I'm not sure that I've got the fastest possible implementation for find_node, the function that searches for a node that contains a given address. The first implementation simply stepped through all of the nodes until one was found that contained the address. The final implementation only steps through until either a node is found or the address is greater then the current node's base pointer. This relies on the fact that std::set<> is a sorted container. It would be nice if we could use the set's built in searching capabilities to find our node, but all of them (find, lower_bound, upper_bound and equal_range) use an exact search based on the set's predicate template parameter. So if the address isn't exactly equal to the node's base pointer then all of them will simply return an iterator to the container's end(). The standard algorithms aren't much help either. None of them will be any more efficient then the hand coded for loop, and in fact are likely to be worse. The std::binary_search algorithm won't even help us, because even though the container is sorted, it doesn't support random access iterators.

    Compiler Bugs

    This section of the article will be a bit controversial. There are many people who think that VC++ has adequate support of the standard and aren't too concerned with the fact that VC++ 7 won't be fully compliant. Well, gc_ptr<> illustrates nicely some areas in which VC++ 6 isn't compliant enough to handle simple code. In this case, I expect VC++ 7 will likely handle the code much better, but this will still illustrate why compliance isn't just a nice feature, but something we should demand. I know that the team in charge of the VC++ compiler is concerned with this and that they are working hard on it, so I won't harp on this subject too much. However, because it's impossible to completely work around the bugs, at least to my satisfaction, I must tell you about the problems I encountered.

    After fixing the polymorphic type problem I could start to address the interface in more detail than I had with the first version. I wanted gc_ptr<> to follow the same general style as std::auto_ptr<>, both for familiarity for users as well as to insure I didn't revisit mistakes that the standards comittee addressed along the way. One of the things that was changed was to provide two different constructors and assignment operators for use with other gc_ptr<> instances. In my first implementation there was only a templated form that allowed conversions from one gc_ptr<> type to another. The standard contains versions for assignment and construction from identical gc_ptr<> types as well. I'm not sure exactly why this was necessary, but I'm not going to second guess them. I added the non-templated versions for identical types. Surprisingly, the compiler complained about duplicate definitions. Turns out that VC++ can only handle this if the templated forms come first, which is a parsing bug since the standard does not require this.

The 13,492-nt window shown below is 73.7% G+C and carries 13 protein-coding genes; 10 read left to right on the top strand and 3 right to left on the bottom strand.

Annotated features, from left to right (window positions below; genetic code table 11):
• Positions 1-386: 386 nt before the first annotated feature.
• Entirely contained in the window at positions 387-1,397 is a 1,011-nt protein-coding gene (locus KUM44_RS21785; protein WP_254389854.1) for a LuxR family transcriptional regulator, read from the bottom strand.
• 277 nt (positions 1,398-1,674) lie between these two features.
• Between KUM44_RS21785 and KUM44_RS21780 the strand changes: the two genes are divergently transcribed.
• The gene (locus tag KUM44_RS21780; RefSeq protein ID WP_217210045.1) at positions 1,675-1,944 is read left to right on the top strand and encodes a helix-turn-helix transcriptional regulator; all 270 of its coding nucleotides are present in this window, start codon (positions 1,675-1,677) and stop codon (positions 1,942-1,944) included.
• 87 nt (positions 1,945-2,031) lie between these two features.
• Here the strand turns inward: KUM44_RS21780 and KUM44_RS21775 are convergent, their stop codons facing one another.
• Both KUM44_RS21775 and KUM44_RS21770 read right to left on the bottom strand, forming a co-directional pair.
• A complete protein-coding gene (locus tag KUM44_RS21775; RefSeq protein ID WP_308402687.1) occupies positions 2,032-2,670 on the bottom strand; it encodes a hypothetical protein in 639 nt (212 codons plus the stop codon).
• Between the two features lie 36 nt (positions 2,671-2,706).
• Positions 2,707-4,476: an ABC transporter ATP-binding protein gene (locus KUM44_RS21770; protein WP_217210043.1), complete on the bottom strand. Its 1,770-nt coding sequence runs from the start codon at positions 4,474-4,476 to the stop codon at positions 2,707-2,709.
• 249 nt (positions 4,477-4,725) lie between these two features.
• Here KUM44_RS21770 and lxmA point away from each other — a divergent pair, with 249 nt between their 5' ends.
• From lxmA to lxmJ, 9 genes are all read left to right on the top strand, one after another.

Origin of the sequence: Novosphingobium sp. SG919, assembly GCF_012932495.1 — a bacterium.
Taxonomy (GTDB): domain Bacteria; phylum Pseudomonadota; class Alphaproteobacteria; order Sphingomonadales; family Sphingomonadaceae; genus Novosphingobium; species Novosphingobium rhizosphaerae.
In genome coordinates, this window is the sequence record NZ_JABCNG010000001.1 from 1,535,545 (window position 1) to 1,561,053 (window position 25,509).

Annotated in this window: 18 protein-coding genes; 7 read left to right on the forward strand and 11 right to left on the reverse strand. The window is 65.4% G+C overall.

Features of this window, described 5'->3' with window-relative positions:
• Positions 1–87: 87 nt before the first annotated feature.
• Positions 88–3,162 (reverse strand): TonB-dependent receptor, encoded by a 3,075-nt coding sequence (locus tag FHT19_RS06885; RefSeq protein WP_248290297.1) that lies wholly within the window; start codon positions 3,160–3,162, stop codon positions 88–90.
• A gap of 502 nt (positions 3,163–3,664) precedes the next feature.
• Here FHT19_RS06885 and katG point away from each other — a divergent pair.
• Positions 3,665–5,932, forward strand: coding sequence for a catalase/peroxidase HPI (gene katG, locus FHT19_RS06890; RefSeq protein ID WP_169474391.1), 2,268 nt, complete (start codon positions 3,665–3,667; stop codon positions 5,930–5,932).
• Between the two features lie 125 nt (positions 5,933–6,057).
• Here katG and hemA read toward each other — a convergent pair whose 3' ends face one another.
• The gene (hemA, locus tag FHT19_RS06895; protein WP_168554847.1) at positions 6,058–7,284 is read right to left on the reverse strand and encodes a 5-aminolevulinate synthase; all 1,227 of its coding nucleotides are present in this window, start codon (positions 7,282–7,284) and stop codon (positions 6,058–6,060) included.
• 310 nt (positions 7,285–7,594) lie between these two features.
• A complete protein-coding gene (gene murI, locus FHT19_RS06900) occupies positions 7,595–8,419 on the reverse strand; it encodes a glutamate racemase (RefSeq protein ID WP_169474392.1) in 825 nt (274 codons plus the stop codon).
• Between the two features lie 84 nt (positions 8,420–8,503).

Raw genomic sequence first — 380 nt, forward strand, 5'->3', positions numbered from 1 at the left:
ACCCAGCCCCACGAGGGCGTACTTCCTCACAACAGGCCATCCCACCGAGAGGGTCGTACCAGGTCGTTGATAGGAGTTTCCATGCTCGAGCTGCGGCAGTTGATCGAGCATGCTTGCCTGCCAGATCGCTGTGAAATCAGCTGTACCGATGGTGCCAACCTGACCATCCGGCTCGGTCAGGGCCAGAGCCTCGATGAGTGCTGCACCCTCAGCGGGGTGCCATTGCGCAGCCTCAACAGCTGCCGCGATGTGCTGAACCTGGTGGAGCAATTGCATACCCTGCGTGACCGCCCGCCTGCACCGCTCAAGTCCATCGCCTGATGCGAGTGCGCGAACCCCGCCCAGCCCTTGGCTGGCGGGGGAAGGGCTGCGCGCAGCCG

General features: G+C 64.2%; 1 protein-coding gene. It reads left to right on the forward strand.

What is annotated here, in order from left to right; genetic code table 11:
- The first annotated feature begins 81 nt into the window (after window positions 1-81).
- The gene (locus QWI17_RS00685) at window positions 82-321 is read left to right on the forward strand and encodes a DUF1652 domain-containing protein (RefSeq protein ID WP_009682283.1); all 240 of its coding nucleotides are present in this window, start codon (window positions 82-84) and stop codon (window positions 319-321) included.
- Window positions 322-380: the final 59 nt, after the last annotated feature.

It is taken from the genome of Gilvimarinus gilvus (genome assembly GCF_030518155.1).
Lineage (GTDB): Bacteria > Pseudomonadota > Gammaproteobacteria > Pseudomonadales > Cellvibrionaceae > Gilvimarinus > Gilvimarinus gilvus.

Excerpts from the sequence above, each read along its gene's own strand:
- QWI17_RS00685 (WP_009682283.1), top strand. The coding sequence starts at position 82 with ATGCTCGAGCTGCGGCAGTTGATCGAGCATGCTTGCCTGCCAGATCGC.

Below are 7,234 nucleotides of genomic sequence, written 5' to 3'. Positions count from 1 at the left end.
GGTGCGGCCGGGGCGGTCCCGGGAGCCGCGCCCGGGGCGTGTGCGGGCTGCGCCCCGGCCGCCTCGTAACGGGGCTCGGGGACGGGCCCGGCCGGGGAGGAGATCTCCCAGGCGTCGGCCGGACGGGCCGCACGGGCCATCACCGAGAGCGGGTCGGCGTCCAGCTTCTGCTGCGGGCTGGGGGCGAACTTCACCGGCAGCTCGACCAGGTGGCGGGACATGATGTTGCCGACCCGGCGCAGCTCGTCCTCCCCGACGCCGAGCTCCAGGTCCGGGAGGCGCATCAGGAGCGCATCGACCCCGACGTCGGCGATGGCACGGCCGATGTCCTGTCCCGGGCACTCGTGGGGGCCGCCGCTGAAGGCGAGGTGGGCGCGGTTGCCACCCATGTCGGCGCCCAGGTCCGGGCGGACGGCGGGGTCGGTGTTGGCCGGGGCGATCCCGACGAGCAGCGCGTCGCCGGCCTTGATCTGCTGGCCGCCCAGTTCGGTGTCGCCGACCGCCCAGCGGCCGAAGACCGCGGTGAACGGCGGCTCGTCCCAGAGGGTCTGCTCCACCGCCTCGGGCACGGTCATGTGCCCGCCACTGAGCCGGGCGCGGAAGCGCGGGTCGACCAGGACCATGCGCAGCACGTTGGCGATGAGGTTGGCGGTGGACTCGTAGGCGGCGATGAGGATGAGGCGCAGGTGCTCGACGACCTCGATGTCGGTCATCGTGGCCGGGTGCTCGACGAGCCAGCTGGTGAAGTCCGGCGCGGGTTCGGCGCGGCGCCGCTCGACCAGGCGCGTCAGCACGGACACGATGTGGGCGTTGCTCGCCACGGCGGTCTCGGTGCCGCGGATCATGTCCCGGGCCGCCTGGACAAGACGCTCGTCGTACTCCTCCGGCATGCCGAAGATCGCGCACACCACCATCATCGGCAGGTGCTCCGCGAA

Another change was to remove assignment to a "real pointer" and to add a reset() method instead. Assignment to a "real pointer" can result in some subtle and unexpected results in some cases, so it should not be allowed. After making this change I recompiled the code and ran the test harness. Surprisingly an object was being collected prematurely. Or at least that's what appeared to be happening. Stepping through the code revealed that what was really happening was much worse. I had failed to correct a line in the test harness that assigned a gc_ptr<> to a "real pointer". The compiler should have caught this and given me an error at compile time, but it did not. Instead, it produced nothing for this command (the line was skipped while stepping through in the debugger) and continued on as if nothing had happened. I got no error or warning, but instead got an executable that behaved differently from what was expected. I tried to distill this into a simpler example to send to someone in e-mail and found that in the simpler form I received the dreaded INTERNAL COMPILER ERROR. The test harness included in the link above includes the code needed to reproduce both compiler behaviors, as well as a "fix" that if you absolutely must will prevent this on VC++ 6. I don't like the fix because it produces a strange compiler error that will confuse anyone who doesn't know why the fix is there. Since I expect VC++ 7 will fix this, I've left the fix commented out. If you want it for VC++ 6, uncomment it.